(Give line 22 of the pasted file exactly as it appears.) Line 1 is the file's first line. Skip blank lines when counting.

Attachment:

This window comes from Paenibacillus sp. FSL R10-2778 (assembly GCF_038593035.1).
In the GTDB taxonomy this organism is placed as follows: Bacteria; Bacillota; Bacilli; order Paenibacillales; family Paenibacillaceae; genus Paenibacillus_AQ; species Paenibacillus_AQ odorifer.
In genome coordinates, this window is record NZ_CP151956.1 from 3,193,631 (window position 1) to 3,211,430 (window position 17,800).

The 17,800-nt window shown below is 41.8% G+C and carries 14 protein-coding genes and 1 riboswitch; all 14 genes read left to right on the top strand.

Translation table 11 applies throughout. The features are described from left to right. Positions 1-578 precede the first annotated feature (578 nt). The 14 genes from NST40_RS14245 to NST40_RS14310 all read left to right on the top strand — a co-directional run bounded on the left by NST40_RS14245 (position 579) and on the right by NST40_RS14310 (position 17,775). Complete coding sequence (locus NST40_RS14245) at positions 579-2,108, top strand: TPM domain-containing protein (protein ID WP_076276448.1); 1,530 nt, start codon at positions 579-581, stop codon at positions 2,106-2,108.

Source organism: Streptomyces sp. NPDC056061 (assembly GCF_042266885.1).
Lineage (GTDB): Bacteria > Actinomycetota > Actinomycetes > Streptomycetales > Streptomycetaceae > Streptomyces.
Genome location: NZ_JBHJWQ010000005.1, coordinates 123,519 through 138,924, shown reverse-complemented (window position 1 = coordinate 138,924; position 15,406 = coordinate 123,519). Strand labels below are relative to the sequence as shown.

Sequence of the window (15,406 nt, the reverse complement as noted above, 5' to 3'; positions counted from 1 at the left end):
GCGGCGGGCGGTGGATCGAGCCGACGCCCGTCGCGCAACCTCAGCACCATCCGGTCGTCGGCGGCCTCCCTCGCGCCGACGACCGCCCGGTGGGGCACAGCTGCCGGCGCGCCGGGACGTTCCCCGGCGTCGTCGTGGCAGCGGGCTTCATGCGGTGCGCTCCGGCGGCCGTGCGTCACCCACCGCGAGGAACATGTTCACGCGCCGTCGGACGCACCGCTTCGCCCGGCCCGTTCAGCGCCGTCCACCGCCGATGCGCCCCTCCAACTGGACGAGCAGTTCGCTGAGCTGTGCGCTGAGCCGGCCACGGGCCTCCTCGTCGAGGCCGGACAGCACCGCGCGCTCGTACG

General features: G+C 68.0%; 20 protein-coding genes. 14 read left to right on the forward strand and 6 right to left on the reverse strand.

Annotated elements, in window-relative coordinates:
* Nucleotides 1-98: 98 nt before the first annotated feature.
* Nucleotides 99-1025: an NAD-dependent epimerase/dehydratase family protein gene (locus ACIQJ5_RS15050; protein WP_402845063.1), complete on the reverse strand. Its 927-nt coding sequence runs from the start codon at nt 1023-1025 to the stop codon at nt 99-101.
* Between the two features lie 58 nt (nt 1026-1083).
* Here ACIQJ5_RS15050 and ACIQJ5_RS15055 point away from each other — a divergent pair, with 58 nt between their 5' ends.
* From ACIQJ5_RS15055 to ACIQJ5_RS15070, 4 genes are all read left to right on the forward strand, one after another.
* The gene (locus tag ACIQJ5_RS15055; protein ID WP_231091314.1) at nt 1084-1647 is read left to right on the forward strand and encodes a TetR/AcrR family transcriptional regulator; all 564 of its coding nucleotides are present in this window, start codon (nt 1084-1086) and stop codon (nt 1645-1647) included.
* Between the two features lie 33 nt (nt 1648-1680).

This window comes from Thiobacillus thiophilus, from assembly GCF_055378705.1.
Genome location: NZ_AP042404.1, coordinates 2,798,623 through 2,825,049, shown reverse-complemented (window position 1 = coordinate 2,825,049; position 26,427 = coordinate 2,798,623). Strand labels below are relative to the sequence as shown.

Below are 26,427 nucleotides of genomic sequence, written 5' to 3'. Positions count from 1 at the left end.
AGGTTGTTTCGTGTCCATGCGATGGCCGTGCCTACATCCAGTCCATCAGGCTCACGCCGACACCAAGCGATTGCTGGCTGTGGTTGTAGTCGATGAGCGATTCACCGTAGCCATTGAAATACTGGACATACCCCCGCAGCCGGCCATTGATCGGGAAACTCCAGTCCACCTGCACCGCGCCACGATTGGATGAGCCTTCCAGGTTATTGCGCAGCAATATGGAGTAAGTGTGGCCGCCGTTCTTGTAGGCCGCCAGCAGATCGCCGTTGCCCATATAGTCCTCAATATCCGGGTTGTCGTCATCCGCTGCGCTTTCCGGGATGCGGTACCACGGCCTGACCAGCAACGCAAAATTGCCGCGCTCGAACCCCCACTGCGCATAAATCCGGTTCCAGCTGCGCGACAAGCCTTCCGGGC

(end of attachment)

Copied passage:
Below are 26,427 nucleotides of genomic sequence, written 5' to 3'. Positions count from 1 at the left end.